Google may soon replace Dalvik virtual machine with Android Runtime (ART) to make apps run faster

We all know the Android operating system uses the Dalvik virtual machine to run apps. This VM allows apps to run on a variety of devices with different RAMs and CPUs. Android apps are written in Java programming language, which are then compiled into bytecode by Developers before submitting their apps to the play store. This bytecode is then transferred from Java VM to the Dalvik executable file. Every time you launch an app, different parts of the phone that make it work (like the camera, microphone, display, etc that is required for an app like Skype) scramble to assemble the code for that app and run on the device. When you close that app, all of those parts relax. When you open that app again, all of those parts scramble again! This is how apps work in the Android operating system. This increases the time required to run the app (although most phones in the market today, especially the high end phones, are powerful enough to run all of such apps without any (or less) delay)! Google is soon going to change the way apps run on our phones. Although the Dalvik VM allows developers to develop apps that could run on a variety of devices, it increases the loading time! We will soon see a new standard called Android Runtime (ART) that will make sure the apps are more tied to the hardware on the device so they run faster! Here’s how it works -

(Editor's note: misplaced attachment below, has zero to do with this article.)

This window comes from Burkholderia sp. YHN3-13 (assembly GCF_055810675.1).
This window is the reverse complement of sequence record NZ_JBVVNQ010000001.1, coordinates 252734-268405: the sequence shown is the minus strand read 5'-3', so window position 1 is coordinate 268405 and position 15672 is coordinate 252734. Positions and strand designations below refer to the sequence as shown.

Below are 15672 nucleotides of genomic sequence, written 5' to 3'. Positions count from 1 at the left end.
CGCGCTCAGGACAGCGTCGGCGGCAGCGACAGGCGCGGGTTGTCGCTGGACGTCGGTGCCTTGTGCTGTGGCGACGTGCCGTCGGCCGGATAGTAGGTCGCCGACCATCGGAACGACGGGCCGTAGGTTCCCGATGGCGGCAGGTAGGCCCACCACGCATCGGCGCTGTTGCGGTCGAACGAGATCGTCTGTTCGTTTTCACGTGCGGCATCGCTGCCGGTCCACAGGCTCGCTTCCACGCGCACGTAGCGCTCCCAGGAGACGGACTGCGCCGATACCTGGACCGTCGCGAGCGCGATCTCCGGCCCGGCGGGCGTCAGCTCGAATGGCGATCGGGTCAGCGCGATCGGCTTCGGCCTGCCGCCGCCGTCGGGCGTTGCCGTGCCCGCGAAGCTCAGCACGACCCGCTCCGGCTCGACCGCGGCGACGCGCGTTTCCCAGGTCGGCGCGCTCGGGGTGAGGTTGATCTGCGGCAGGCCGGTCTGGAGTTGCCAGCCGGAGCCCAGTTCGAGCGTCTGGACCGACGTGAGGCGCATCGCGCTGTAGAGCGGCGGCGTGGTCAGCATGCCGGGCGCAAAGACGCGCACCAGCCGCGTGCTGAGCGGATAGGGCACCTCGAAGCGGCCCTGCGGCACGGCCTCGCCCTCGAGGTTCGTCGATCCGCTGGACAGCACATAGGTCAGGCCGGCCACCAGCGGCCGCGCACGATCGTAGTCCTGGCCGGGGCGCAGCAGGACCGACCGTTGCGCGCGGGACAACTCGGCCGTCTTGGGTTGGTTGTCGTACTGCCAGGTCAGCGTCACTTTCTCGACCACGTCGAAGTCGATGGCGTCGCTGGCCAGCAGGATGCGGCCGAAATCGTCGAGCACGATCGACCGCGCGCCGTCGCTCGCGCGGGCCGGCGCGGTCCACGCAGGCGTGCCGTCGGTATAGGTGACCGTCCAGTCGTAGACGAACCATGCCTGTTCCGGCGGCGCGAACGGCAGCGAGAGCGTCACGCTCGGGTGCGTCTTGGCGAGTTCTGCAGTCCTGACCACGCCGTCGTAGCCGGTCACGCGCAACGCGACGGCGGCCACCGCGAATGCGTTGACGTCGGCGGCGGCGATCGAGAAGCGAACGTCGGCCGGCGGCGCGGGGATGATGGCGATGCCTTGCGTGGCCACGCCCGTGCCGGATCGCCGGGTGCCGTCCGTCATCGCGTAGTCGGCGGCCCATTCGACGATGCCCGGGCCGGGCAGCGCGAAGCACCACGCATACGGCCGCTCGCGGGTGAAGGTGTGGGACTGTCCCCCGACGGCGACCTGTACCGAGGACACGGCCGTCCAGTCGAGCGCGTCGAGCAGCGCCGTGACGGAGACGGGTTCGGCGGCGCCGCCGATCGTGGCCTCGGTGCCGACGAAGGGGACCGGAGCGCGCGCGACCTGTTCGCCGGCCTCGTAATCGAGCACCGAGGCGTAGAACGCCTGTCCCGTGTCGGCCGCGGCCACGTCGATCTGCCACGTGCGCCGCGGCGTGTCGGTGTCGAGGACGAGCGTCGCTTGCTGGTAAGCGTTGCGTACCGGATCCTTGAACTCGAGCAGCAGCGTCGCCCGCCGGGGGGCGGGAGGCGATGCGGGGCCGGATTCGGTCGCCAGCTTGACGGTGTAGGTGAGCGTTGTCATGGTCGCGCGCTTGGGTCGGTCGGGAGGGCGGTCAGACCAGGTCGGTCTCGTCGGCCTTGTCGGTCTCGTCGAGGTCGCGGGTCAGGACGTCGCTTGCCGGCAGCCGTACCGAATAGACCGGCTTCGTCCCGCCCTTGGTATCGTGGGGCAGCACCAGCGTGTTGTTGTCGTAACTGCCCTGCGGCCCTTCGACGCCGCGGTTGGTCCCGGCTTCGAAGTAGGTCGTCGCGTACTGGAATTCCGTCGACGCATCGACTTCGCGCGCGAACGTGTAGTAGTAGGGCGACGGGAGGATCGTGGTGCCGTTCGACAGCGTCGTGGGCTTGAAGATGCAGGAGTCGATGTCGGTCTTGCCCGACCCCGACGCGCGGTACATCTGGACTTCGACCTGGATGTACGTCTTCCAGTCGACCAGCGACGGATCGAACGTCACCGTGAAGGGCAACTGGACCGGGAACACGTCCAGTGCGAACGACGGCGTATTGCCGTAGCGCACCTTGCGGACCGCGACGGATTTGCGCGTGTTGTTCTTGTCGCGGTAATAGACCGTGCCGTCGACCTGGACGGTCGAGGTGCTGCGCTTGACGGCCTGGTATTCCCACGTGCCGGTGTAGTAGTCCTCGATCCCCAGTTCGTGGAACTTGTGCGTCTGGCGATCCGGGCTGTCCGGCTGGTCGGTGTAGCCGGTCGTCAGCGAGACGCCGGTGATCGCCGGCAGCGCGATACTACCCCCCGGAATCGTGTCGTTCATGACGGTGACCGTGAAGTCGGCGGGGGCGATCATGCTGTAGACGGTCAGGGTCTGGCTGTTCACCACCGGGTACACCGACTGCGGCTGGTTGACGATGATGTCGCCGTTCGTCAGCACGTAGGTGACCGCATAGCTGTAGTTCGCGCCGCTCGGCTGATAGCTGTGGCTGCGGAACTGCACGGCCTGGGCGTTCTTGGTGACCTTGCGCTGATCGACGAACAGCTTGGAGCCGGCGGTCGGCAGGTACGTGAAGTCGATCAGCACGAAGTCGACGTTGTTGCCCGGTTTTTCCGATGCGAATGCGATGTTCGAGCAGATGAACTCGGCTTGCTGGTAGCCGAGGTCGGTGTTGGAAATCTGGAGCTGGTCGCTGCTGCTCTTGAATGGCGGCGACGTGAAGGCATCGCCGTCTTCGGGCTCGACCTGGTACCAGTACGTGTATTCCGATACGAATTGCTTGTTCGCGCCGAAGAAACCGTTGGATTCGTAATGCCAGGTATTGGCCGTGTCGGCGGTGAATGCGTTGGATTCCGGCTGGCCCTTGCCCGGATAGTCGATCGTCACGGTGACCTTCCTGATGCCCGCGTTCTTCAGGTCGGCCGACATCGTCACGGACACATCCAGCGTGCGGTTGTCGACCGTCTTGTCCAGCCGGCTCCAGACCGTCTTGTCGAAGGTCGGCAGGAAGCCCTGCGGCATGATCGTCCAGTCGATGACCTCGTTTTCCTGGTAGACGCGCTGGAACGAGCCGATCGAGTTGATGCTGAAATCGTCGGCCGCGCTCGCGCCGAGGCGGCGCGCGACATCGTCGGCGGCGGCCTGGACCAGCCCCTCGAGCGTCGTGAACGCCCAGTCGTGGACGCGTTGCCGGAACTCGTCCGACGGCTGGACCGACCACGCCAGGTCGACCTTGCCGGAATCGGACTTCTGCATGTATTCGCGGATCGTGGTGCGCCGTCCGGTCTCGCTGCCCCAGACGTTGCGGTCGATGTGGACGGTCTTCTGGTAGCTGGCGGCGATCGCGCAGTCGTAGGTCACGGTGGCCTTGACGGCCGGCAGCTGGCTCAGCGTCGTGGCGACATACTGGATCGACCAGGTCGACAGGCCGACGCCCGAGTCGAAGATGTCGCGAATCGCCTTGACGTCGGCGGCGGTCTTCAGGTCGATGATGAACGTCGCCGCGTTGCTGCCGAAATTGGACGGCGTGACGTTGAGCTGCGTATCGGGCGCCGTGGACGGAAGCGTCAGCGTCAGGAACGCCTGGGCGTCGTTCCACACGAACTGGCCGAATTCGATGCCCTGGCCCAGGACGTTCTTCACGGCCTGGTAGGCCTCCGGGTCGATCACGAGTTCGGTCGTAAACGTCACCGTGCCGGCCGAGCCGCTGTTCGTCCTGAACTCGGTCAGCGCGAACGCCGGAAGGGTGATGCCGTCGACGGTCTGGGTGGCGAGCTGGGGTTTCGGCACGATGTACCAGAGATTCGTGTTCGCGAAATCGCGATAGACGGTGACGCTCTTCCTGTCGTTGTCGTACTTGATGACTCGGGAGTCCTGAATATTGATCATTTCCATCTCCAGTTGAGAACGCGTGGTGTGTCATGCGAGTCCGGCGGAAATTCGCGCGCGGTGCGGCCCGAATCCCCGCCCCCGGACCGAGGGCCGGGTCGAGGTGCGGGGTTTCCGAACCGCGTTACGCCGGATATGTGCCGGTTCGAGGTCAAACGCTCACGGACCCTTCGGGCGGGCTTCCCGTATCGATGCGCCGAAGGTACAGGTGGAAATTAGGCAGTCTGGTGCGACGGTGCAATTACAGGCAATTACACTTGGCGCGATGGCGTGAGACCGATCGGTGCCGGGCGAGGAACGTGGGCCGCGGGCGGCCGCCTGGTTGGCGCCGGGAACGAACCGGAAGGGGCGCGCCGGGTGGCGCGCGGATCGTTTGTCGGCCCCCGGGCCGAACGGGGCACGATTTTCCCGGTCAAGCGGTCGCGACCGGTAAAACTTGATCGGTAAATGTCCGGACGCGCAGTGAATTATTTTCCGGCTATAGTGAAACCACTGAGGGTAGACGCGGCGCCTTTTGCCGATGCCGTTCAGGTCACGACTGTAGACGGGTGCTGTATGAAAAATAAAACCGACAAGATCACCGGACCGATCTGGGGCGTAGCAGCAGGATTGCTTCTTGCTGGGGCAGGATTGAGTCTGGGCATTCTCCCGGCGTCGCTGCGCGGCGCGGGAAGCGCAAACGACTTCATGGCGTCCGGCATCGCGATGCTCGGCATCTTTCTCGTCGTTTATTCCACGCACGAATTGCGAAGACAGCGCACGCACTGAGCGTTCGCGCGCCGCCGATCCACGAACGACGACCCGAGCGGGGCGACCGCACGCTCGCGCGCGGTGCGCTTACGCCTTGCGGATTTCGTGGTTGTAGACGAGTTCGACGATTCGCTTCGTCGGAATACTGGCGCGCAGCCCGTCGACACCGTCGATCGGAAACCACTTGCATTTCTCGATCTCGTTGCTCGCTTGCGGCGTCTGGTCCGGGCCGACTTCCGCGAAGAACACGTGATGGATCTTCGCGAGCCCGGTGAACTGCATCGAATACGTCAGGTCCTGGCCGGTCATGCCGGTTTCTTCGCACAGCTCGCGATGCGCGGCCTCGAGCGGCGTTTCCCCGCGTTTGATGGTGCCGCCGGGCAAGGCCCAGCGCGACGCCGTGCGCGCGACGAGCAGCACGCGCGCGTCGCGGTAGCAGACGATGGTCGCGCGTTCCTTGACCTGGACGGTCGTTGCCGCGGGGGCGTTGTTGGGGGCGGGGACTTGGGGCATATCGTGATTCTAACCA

The Android Runtime (ART) will use “Ahead of Time” compiler (AOT) instead of the current “Just in Time” compiler (JIT). The AOT compiler, as the name suggests, will translate the bytecode into machine code immediately after the app has been downloaded. This will take up a little more storage space but it will help apps open faster and run smoother than before. It is like a web browser pre-caching web pages to load them faster. The Nexus 5 has option to ‘select runtime’ which allows you to choose between ‘dalvik’ and ‘ART’. ART on the Nexus 5 is still an experimental setting for Developers and hence it can cause instability of the operating system or cause apps to crash. Here is a short introduction to ART from Google’s Android Developer website -

As you can see, Google is currently testing ART with its manufacturing partners and developers. It will soon replace Dalvik with ART. According to a recent update, Google says, it will replace Dalvik “at the next opportunity” hinting at the next version of Android!

What are your thoughts about Google’s new Android Runtime? Do you think Google will successfully replace the Dalvik with ART? Do you think it will allow apps to load and run faster thereby increasing the overall performance? Let me know your thoughts in comments below and connect with me on Facebook, Twitter and Google+.